Monday, 19 May 2014

Reading Tolstoy as a Twentysomething (& Completing His Major Works Before 21)

Twenty-first birthday flowers


In the last few weeks, I've been very busy reading Tolstoy. I had already enjoyed his most famous works - including Anna Karenina, War and Peace and several collections of his shorter stories - but I decided, probably a little too close to the deadline, that I wanted to finish his major works before I turned 21.

My birthday was yesterday, and I'm very pleased with my reading progress! I've updated my 'Tolstoy Challenge' which I created a year or two ago, but you can also look at my list here:

Tolstoy works completed:



Other short stories by Tolstoy I've read:

  • The Raid (1852) 
  • The Wood-Felling (1855) 
  • Three Deaths (1859) 
  • Polikushka (1863 
  • A Confession (1879) 
  • After the Ball (1903) 
  • The Forged Coupon (1911) 
  • Two Hussars (1856)
  • God Sees the Truth But Waits (1872)
  • The Three Hermits (1886)

Other Tolstoy texts on the reading list:


  • The Cossacks  (1863) (in progress)
  • What is Art? (1897) (in progress)
  • How Much Land Does a Man Need? (1886)
  • The Sebastopol Sketches (1855)

I've gained so many life lessons through this reading experience, and I'm going to dedicate a post to this in the next week or two. I'm also very tempted to rate the books in order of enjoyment, although this could prove quite difficult!

Do you enjoy reading the major works of a single author? If you're thinking about trying it, look into Twyla Tharp's reading habits by reading The Creative Habit, or check out my post on her concept of reading archeologically! It's a fascinating method to really get to know an author and their work, and it's particularly interesting when the author changes a great deal during their lifetime (as is the case with Tolstoy).

Keep tuned for more on Tolstoy!

My collection of Tolstoy's novels, essays and short stories



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14 comments:

Heidi'sbooks said...

I still haven't read War and Peace. It's on my list. After reading A Constellation of Vital Phenomena, I want to read Hadji Murad.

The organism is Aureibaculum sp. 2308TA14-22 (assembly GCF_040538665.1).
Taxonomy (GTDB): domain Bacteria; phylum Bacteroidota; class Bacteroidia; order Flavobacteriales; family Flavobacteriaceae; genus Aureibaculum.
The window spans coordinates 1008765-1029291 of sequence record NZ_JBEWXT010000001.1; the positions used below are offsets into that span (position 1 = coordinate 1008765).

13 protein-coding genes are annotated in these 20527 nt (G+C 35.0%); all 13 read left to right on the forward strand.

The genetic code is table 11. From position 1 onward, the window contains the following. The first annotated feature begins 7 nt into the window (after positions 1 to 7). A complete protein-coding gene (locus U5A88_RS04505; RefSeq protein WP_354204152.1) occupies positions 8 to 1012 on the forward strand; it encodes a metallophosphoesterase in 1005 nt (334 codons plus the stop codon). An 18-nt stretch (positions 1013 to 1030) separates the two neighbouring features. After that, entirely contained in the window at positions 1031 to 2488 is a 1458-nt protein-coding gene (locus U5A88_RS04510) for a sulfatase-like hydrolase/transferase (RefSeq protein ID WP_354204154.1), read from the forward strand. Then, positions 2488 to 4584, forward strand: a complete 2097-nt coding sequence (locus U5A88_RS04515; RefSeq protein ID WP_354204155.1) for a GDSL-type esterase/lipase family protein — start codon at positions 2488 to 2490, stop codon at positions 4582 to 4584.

Brian Joseph said...

Happy Birthday Lucy!


Your reading list is so very impressive. Personally I did not have the patience when I was younger.




I tend to not read through as author's entire catalogue as I feel that there is so much out there to read and almost everyone has a few duds. I made a near exception for Shakespeare.

James Henderson said...

Happy Birthday Lucy!


I love your idea of reading everything written by an author. That said, I have only come close with Charles Dickens and George Eliot. I've read all of Dickens' novels and many of his short stories and non-fiction. More than a decade ago I planned to read all of Dostoevsky, but Dickens got in the way. These days I am lucky to read two or three books by the authors I really enjoy because there are too many of them. Thanks for the book recommendation - it may help me complete the works of another author.

Camilla P said...

Happy birthday! :)

I definitely enjoy reading my favourite authors' masterpiece(s). I've a list of the authors of which, one day, I'll read the complete works.

ebookclassics said...

Very impressive! I am slowly working on War and Peace right now and it will be my second Tolstoy book after Anna Karenina. I always thought I would read all of Jane Austen's work, but I'm not exactly sure if she is the muse I'm looking for, if that is the right word. I think I'm still looking for that one special author.

tolstoytherapy said...

Thank you Camilla! I think it's such a good idea keeping a list of authors for this reason... I must do this! I'd love to read more Dickens and Dostoevsky, although perhaps some modern authors like Murakami would be good too.

tolstoytherapy said...

Heidi, I really enjoyed Hadji Murad - it had a very different to his other books I've read though! And if you do get round to reading War and Peace, I'd love to hear what you think :) Thank you for commenting!

Camilla P said...

You're welcome! :) Your posts are just so nice and friendly, they make me somewhat chatty.

tolstoytherapy said...

Thanks, Brian!


That's a good point you've made, and partly why I'm focusing on Tolstoy's major works for now. I've mostly enjoyed what I've been reading, but there are a few books I probably won't be re-reading! I'm interested to see if I'll manage reading the collection of another author in future. Shakespeare sounds like a good pick!

tolstoytherapy said...

Thank you! I'll definitely be keeping an eye on your War & Peace posts and progress...it's good to hear you've read Anna Karenina too!


That's really interesting what you mention about us all having that one special author...let's hope you find yours soon! I wonder if it will always be Tolstoy for me, or if things will change with age.


As always, thank you for the lovely comment!

tolstoytherapy said...

Aw thanks Camilla - have a great weekend!

tolstoytherapy said...

Thank you, James!


I'd really love to (and should) read more of Dickens' novels. I've read a few for university, but I've still got lots left...the same can be said for Dostoevsky too.


I completely agree that there are so many authors to read and enjoy - that must be the biggest setback when trying to read everything by a single author!


Once again, thank you so much for commenting. I do hope you're well and reading lots!

Heidi'sbooks said...

I have read your recommendation for translator!

tolstoytherapy said...

Wonderful! My choice of translator always seems to effect my reading experience...therefore it's always interesting to see if others are the same!